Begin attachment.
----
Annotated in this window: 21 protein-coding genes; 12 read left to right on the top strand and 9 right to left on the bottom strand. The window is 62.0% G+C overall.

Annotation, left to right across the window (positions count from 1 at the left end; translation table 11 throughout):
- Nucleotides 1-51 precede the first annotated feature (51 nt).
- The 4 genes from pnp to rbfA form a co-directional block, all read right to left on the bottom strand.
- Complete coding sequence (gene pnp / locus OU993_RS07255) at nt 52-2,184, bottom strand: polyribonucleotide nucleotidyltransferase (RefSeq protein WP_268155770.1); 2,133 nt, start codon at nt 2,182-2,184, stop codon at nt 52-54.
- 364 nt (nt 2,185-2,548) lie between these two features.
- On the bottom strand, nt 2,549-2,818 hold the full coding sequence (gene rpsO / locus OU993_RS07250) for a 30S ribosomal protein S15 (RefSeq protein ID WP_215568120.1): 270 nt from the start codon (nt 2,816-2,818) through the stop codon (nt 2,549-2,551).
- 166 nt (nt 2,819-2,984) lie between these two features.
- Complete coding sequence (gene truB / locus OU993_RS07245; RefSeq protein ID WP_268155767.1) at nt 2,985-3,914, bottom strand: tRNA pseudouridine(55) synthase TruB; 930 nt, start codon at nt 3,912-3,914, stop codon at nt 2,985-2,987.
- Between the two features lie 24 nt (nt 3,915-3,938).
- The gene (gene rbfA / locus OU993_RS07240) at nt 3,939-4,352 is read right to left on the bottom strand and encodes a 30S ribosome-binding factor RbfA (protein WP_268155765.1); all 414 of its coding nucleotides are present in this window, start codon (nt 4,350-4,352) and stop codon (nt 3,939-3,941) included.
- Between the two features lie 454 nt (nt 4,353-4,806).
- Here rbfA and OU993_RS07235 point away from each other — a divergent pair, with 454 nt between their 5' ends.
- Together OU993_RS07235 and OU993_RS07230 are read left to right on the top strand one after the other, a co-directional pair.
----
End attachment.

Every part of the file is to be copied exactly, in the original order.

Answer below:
Annotated in this window: 21 protein-coding genes; 12 read left to right on the top strand and 9 right to left on the bottom strand. The window is 62.0% G+C overall.

Annotation, left to right across the window (positions count from 1 at the left end; translation table 11 throughout):
- Nucleotides 1-51 precede the first annotated feature (51 nt).
- The 4 genes from pnp to rbfA form a co-directional block, all read right to left on the bottom strand.
- Complete coding sequence (gene pnp / locus OU993_RS07255) at nt 52-2,184, bottom strand: polyribonucleotide nucleotidyltransferase (RefSeq protein WP_268155770.1); 2,133 nt, start codon at nt 2,182-2,184, stop codon at nt 52-54.
- 364 nt (nt 2,185-2,548) lie between these two features.
- On the bottom strand, nt 2,549-2,818 hold the full coding sequence (gene rpsO / locus OU993_RS07250) for a 30S ribosomal protein S15 (RefSeq protein ID WP_215568120.1): 270 nt from the start codon (nt 2,816-2,818) through the stop codon (nt 2,549-2,551).
- 166 nt (nt 2,819-2,984) lie between these two features.
- Complete coding sequence (gene truB / locus OU993_RS07245; RefSeq protein ID WP_268155767.1) at nt 2,985-3,914, bottom strand: tRNA pseudouridine(55) synthase TruB; 930 nt, start codon at nt 3,912-3,914, stop codon at nt 2,985-2,987.
- Between the two features lie 24 nt (nt 3,915-3,938).
- The gene (gene rbfA / locus OU993_RS07240) at nt 3,939-4,352 is read right to left on the bottom strand and encodes a 30S ribosome-binding factor RbfA (protein WP_268155765.1); all 414 of its coding nucleotides are present in this window, start codon (nt 4,350-4,352) and stop codon (nt 3,939-3,941) included.
- Between the two features lie 454 nt (nt 4,353-4,806).
- Here rbfA and OU993_RS07235 point away from each other — a divergent pair, with 454 nt between their 5' ends.
- Together OU993_RS07235 and OU993_RS07230 are read left to right on the top strand one after the other, a co-directional pair.